Skip to content
Image of DIANE SIMPSON's Chaise, 1979


Chaise, 1979

Corrugated archival board, crayon

84 x 81 x 43 in
213.4 x 205.7 x 109.2 cm



Image of DIANE SIMPSON's Fold-Up, 1980


Fold-Up, 1980

Corrugated archival board, crayon, wood dowels

38 x 73 x 21 in
96.5 x 185.4 x 53.3 cm



Image of Diane Simpson's Pleated Column #2, 1978


Pleated Column #2, 1978

Corrugated board, colored pencil, crayon

85 x 44 x 25 in
215.9 x 111.8 x 63.5 cm



Image of DIANE SIMPSON's Corrugated Drawing #2, 1978


Corrugated Drawing #2, 1978

Corrugated board, latex paint, crayon, wood dowels

90 x 76 x 44 in
228.6 x 193 x 111.8 cm



Image of Diane Simpson's Constructed Painting #1, 1977


Constructed Painting #1, 1977

Oil paint on paper on wood

64 x 37 in
162.6 x 94 cm



Image of DIANE SIMPSON's Constructed Painting #2, 1977


Constructed Painting #2, 1977

Oil paint on paper on wood

60 x 64 x 3 in.
152.4 x 162.6 x 7.6 cm



Image of DIANE SIMPSON's Leaning Lookout, 1978


Leaning Lookout, 1978

Corrugated board, colored pencil, crayon

105 x 65 x 45 in
266.7 x 165.1 x 114.3 cm


Image of DIANE SIMPSON's Dialogue, 1978


Dialogue, 1978

Corrugated board, paper tape, crayon, wood dowels

73 1/2 x 99 x 36 1/2 in.
186.7 x 251.5 x 92.7 cm



Press Release

On the occasion of the newly announced representation of Diane Simpson, James Cohan is pleased to present Diane Simpson: 1977-1980, a historic exhibition of the artist’s foundational cardboard sculptures, on view from February 15 through March 23, 2024 at 48 Walker Street. This marks the artist’s first solo exhibition with the gallery.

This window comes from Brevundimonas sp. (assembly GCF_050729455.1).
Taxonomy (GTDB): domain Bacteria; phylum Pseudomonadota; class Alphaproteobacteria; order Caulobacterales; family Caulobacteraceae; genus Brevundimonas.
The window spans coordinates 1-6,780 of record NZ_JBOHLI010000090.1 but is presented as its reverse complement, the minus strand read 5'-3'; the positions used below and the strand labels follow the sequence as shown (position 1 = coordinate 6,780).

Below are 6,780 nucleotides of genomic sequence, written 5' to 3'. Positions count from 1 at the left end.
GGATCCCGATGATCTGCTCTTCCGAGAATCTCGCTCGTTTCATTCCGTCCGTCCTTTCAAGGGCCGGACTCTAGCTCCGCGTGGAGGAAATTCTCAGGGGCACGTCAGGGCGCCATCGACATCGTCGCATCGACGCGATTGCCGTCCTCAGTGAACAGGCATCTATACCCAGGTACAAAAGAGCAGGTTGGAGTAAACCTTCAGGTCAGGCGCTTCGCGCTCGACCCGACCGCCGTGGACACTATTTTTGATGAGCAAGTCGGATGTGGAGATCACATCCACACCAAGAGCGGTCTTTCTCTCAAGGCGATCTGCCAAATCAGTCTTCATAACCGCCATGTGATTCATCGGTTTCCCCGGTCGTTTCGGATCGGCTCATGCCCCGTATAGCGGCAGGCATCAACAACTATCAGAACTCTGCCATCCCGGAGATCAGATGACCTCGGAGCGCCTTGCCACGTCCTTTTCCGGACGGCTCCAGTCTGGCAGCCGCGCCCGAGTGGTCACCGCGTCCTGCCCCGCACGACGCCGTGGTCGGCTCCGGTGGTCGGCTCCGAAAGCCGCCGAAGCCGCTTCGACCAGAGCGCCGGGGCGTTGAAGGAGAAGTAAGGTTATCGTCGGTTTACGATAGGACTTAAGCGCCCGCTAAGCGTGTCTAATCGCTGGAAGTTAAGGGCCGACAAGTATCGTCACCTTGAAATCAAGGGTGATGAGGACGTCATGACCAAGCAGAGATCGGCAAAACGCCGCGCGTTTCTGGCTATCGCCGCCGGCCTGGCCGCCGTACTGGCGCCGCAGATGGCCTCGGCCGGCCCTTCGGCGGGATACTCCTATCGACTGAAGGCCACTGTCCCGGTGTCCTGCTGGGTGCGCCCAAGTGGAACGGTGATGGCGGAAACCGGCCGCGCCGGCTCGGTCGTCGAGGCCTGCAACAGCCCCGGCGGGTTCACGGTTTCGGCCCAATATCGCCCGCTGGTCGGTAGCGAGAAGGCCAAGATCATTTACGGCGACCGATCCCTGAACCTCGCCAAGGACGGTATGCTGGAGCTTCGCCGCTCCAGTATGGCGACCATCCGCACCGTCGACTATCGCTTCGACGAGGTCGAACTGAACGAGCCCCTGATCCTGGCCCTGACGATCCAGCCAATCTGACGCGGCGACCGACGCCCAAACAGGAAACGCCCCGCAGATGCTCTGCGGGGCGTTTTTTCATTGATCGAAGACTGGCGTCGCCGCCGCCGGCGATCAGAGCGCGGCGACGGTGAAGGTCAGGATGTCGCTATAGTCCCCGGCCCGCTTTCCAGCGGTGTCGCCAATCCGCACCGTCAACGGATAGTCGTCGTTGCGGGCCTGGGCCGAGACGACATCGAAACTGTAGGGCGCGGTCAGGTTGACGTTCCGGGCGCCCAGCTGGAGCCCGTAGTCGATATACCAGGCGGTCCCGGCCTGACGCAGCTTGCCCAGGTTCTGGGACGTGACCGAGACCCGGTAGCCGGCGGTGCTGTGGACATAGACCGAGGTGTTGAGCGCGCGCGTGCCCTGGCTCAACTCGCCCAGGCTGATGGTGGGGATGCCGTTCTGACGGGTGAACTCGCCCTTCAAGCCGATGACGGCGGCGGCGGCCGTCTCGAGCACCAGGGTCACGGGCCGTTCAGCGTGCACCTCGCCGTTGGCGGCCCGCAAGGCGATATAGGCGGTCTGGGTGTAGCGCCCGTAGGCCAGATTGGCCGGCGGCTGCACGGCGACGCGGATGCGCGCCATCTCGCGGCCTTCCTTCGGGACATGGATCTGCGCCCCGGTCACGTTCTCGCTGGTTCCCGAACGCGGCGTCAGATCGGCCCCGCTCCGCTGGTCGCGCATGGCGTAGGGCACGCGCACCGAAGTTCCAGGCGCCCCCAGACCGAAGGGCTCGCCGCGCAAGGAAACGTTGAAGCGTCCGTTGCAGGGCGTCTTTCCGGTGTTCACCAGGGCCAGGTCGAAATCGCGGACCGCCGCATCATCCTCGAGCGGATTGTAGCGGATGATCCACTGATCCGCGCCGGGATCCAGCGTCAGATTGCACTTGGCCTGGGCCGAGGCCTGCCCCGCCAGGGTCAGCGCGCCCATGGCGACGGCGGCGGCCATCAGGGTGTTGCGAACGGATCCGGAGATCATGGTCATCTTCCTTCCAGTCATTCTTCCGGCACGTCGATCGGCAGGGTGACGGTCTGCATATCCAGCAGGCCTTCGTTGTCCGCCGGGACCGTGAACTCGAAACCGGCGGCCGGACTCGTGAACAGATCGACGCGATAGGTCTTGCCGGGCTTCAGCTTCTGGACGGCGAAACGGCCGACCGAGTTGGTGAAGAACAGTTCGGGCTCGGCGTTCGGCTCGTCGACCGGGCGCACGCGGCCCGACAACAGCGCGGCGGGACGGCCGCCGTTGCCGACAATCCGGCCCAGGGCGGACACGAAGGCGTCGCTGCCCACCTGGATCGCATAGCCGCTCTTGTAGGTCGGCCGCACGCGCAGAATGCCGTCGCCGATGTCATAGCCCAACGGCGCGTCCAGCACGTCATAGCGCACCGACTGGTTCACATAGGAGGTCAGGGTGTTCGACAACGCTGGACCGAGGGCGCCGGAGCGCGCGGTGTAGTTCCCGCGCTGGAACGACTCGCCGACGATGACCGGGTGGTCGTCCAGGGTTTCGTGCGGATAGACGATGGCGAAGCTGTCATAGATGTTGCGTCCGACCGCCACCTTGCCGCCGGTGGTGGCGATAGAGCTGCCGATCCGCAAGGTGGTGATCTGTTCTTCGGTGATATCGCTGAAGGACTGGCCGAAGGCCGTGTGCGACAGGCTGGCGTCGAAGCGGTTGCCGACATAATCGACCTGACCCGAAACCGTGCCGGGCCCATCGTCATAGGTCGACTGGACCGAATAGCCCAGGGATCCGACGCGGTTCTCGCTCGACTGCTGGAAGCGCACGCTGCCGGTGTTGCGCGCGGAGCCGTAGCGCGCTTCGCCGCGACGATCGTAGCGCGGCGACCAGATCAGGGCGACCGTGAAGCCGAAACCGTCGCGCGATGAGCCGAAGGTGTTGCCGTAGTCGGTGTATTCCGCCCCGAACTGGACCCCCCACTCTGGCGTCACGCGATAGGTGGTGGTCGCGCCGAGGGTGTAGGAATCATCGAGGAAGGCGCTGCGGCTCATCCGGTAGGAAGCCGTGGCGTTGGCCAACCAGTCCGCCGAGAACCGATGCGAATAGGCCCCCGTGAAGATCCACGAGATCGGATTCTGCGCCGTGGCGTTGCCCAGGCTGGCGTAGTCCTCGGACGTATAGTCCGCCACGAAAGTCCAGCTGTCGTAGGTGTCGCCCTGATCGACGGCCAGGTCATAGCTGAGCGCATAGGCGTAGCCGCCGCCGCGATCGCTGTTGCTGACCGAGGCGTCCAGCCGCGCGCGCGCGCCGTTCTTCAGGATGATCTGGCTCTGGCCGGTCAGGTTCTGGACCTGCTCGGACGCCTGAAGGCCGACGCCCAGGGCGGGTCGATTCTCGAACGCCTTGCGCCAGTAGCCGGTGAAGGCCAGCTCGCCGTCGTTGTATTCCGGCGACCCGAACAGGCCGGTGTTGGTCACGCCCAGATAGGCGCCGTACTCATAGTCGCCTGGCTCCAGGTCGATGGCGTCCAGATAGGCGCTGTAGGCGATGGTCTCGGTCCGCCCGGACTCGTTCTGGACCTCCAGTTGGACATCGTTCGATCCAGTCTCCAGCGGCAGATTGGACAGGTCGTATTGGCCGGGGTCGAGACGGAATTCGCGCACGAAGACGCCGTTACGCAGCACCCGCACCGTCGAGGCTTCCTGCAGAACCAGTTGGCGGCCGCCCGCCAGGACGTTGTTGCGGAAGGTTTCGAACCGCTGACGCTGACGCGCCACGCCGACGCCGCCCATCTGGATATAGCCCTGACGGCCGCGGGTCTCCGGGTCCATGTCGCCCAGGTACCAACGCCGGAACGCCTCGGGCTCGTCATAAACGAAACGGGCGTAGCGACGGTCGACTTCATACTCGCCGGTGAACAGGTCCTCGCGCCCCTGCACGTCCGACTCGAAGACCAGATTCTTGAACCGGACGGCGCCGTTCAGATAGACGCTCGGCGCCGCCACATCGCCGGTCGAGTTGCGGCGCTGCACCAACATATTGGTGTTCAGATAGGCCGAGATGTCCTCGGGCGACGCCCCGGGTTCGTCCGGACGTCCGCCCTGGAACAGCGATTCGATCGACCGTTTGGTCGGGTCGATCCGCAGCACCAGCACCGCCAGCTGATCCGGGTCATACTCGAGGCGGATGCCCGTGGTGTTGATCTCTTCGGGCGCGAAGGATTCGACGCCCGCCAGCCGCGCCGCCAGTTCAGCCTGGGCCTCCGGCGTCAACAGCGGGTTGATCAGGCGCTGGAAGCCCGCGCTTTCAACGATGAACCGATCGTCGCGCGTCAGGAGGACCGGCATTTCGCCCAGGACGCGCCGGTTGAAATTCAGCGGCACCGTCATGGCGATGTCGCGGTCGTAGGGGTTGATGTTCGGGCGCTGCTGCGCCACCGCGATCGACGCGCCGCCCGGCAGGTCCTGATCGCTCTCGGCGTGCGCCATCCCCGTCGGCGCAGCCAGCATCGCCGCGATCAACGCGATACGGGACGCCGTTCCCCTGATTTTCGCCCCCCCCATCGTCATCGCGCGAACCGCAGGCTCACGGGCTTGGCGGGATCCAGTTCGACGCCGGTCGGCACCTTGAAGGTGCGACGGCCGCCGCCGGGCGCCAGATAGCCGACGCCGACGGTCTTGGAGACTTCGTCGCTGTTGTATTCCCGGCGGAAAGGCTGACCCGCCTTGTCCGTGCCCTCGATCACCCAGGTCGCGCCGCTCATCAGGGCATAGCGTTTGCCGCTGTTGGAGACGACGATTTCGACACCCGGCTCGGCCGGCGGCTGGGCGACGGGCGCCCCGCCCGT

For over four decades, Simpson has created rigorously constructed sculptures drawn from clothing, furniture, utilitarian objects, and architectural sources. Attentive to the formal qualities of these vernacular references, Simpson playfully alternates between two and three dimensional space by creating schematic drawings or plans of her various subjects and then, using the same tricks of pictorial illusion, translating them back into actual space. The results are curiously flattened three dimensional versions of familiar objects executed in a wide range of materials, from linoleum to perforated metal. 


This exhibition celebrates Simpson’s earliest sculptures, made in the late 1970s. This was a rich period of invention for the artist, exemplified by a significant shift in her practice from drawing and printmaking to sculpture – a generative leap from graphic to physical space. In the later part of her graduate studies, Simpson explored axonometric projection. In this visualization technique, a drawn shape is rotated axially away from the picture plane to reveal multiple sides of the object at once. This familiar method for depicting space dates as far back as ancient Chinese and Japanese scroll paintings, as in the 17th-century illustrations of The Tale of Genji, and later shows up in areas as diverse as Suprematist compositions and 19th-century architectural elevations. 

Back To Top